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TREMBATH v. TREMBATH

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District Court of Appeal, First District, Division 2, California.

TREMBATH v. TREMBATH.

Civ. 15497.

Decided: March 30, 1954

Waldo F. Postel, Waldo F. Postel, Jr., San Francisco, for appellant. Anthony E. O'Brien, San Francisco, for respondent.

On March 28, 1951 respondent was granted an interlocutory decree of divorce from appellant. By the terms of the decree respondent was awarded the dwelling and household furnishings of the parties. Appellant was awarded the sum of $2,000 in lieu of his community interest in those properties and also was awarded the family automobile. A bank account of $2,200 was divided equally between the parties. The decree further directed appellant to pay respondent the sum of $1 per month as support money until further order of court.

By an order dated April 11, 1952 the lower court, on respondent's application, modified the interlocutory decree by directing appellant to pay respondent $90 per month for her support. Appellant has appealed from that order. On May 27, 1952, on respondent's application, the lower court ordered appellant to pay respondent's attorney $250 for fees and costs to enable respondent to resist the appeal from the order of April 11, 1952. Appellant has also appealed from the order of May 27, 1952. The two appeals are now before us.

Appellant first contends that the trial court abused its discretion in increasing the amount of respondent's support money from $1 per month to $90 per month. He urges that there is no evidence of such a change in the circumstances of the parties as would justify the order. In fact, says appellant, the evidence discloses that his condition, both physical and financial, is poorer than it was at the time of the trial in March 1951.

Appellant is a licensed beauty operator. He is employed in a beauty shop where he receives, as compensation for his services, fifty per cent of the fees paid by the customers on whom he works. He testified that he has a heart condition which prevents his being much on his feet and that he has not worked since January 1952. He further testified that he has no money nor property, nor income. In 1951 his income was $2,034.49.

However, the evidence also developed the following significant facts: Appellant and one Josephine Fletcher and formerly operated this same beauty shop as partners. In 1948 appellant became financially involved and he transferred his interest in the shop to his brother-in-law. The latter than transferred it to Josephine Fletcher. She has been operating it since that time. Appellant and Josephine Fletcher have been living together. Appellant has access to her safe deposit box. A Mrs. Warren, a private investigator employed by respondent, visited the beauty shop on February 15, 1952. She found appellant there and made an appointment with him for a permanent wave. This was on a Friday. Mrs. Warren saw appellant's appointment book. There were a number of appointments in it. Appellant could not give her an appointment until the following Tuesday. Again on February 26, 1952, Mrs. Warren found appellant seated at a desk in the beauty shop ‘apparently taking care of the appointment book.’

The foregoing facts, taken in the aggregate, were sufficient to justify the inference that at the time of the hearing in April 1952 appellant was gainfully employed and that his circumstances had not worsened. It remains now to be determined whether or not there was any change in respondent's situation.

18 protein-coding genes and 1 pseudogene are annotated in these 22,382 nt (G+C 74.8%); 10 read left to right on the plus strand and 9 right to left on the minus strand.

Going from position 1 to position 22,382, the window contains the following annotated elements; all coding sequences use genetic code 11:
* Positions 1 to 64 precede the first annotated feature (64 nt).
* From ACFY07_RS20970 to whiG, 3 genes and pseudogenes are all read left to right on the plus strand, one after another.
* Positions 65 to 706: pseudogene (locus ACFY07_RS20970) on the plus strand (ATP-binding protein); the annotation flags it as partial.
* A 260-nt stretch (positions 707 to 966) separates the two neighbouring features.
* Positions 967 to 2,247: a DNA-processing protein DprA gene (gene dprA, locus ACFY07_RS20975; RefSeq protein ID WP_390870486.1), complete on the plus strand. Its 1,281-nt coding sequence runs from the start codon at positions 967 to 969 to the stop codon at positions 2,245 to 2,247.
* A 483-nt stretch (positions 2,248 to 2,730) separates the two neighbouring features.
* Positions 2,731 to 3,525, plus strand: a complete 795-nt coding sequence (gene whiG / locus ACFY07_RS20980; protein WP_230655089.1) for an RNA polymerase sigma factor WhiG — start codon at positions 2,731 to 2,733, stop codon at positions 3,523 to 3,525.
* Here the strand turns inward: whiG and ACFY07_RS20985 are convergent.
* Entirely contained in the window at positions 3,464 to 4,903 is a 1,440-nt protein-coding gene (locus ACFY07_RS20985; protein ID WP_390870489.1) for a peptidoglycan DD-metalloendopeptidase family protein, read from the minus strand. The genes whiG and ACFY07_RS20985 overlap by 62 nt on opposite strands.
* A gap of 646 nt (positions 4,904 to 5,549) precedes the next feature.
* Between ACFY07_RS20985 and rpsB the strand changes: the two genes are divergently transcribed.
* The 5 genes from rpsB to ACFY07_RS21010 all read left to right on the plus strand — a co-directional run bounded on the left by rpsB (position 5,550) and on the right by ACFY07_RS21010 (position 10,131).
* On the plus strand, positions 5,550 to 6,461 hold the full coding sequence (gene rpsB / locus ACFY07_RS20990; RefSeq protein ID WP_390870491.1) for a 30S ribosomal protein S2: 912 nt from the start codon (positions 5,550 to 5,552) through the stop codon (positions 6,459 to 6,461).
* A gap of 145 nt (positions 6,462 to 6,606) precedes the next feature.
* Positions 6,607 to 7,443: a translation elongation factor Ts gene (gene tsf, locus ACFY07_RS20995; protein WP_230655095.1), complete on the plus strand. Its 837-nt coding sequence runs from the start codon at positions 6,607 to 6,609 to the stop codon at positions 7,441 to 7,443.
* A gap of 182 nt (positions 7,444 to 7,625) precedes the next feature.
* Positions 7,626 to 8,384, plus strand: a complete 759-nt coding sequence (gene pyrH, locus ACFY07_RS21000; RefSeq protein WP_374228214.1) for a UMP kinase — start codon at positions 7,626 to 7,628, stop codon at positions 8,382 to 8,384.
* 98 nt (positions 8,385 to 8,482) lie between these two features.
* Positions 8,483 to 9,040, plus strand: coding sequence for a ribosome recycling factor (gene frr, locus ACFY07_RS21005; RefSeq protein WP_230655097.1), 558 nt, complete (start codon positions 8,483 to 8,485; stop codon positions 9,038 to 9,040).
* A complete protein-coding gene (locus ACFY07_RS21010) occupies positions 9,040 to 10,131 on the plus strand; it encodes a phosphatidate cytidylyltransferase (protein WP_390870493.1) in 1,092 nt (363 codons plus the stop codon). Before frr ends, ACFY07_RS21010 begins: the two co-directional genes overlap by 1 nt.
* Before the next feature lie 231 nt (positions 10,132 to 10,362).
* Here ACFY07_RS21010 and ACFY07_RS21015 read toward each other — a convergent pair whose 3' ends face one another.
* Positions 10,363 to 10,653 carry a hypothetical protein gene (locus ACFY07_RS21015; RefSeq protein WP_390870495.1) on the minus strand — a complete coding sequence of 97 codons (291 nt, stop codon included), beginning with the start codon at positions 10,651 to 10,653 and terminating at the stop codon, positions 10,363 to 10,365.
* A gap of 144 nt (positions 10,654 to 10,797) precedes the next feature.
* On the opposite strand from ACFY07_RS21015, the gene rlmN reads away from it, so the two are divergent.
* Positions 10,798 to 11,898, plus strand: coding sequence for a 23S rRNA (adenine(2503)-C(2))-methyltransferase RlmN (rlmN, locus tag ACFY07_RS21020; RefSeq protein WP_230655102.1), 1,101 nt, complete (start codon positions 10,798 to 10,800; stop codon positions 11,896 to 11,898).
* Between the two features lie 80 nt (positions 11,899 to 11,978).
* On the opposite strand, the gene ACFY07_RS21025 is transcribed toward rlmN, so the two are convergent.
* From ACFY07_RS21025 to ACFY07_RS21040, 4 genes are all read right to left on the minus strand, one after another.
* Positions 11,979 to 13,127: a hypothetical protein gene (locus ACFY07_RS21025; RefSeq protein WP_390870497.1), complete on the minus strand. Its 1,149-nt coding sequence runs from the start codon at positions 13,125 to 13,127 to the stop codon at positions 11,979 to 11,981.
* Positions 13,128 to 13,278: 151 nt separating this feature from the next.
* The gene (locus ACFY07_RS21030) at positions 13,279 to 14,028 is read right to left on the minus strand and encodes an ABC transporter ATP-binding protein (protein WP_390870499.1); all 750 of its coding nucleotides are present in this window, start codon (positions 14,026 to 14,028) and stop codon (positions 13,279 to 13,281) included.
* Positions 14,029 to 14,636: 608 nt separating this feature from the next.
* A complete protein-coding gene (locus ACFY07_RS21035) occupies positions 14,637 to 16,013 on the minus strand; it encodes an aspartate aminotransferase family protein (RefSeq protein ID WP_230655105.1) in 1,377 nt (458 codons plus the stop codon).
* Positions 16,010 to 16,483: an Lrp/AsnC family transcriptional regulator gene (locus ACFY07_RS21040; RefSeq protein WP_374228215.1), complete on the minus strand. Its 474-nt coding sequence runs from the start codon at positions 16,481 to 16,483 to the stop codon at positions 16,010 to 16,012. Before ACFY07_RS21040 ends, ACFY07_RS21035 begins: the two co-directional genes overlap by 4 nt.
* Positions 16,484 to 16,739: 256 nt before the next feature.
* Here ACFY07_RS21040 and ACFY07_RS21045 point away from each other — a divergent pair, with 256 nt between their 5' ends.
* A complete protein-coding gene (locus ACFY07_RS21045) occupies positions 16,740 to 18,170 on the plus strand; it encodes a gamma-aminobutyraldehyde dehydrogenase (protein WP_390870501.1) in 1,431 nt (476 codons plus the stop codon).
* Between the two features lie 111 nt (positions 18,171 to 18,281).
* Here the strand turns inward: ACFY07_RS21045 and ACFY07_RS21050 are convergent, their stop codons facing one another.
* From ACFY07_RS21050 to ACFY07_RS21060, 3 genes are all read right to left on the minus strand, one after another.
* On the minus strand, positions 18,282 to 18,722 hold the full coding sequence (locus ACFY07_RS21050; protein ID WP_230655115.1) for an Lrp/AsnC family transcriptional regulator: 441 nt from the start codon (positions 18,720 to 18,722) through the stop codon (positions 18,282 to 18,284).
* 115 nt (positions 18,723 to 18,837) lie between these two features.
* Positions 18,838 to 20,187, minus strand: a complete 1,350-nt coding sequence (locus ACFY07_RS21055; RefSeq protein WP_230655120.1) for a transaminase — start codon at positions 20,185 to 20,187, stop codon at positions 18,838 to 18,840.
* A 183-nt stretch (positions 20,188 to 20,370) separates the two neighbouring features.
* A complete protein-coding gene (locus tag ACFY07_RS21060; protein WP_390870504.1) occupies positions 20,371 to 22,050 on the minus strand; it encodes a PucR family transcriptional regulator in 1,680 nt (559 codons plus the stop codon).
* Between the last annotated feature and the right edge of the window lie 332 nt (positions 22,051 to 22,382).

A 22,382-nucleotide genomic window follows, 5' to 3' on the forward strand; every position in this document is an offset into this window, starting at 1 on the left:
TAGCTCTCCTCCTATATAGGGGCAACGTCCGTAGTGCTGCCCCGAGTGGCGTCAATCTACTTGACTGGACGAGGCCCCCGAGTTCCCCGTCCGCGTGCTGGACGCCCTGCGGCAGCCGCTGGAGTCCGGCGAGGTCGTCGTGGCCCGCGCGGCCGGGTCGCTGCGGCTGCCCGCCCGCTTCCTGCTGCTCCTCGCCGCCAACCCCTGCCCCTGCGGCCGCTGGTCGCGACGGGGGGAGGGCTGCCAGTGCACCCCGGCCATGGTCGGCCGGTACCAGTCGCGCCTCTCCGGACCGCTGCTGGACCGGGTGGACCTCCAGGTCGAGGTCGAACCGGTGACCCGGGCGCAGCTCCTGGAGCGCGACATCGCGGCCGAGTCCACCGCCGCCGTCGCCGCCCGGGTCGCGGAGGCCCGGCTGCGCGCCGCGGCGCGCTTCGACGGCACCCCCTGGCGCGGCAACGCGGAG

Respondent had been employed for a period of thirty-two years prior to and during her marriage. She was laid off in 1949. She was not employed at the time of the trial in March 1951, but she took employment immediately thereafter and worked until January 1952 when she was compelled to leave her employment because of ill health. Her only compensation for that employment was room and board. She has been unable to work since January 1952 and has had no income since that time. This evidence was sufficient to support the trial court's finding in its order of April 11, 1952, that respondent's circumstances have changed ‘in that the plaintiff is now ill and is unable to support herself * * *.’ It is of course true, as appellant points out, that respondent was not employed at the time of the trial. However, she then had the ability to work—witness her employment immediately following the trial.

Having in mind the well established rule that the modification of an allowance for support under section 139 of the Civil Code rests within the sound discretion of the trial court and that its order may not be set aside without a clear showing of an abuse of discretion. Leupe v. Leupe, 21 Cal.2d 145, 130 P.2d 697, we are of the opinion that no abuse of discretion appears here.

We turn now to the order of May 20, 1952 directing appellant to pay respondent $250 for counsel fees and costs. Again, appellant urges his inability to pay and also calls attention to the fact that respondent still has approximately $800 of the $1100 that was awarded her by the interlocutory decree. The following language in Baldwin v. Baldwin, 28 Cal.2d 406, 418, 170 P.2d 670, 677, is apropos: ‘The court is under no duty to require her to first exhaust her own separate and meagre capital resources before it can order defendant to pay her costs and attorneys' fees on appeal (citing case) * * *. While the circumstances would well have supported a contrary determination we are of the view that those same circumstances do not necessarily require the conclusion that the trial court abused its discretion in making the disputed award.’ To the same effect, see Frazier v. Frazier, 115 Cal.App.2d 560, 252 P.2d 698.

The orders appealed from are affirmed.

O'DONNELL, Justice pro tem.

NOURSE, P. J., and DOOLING, J., concur.

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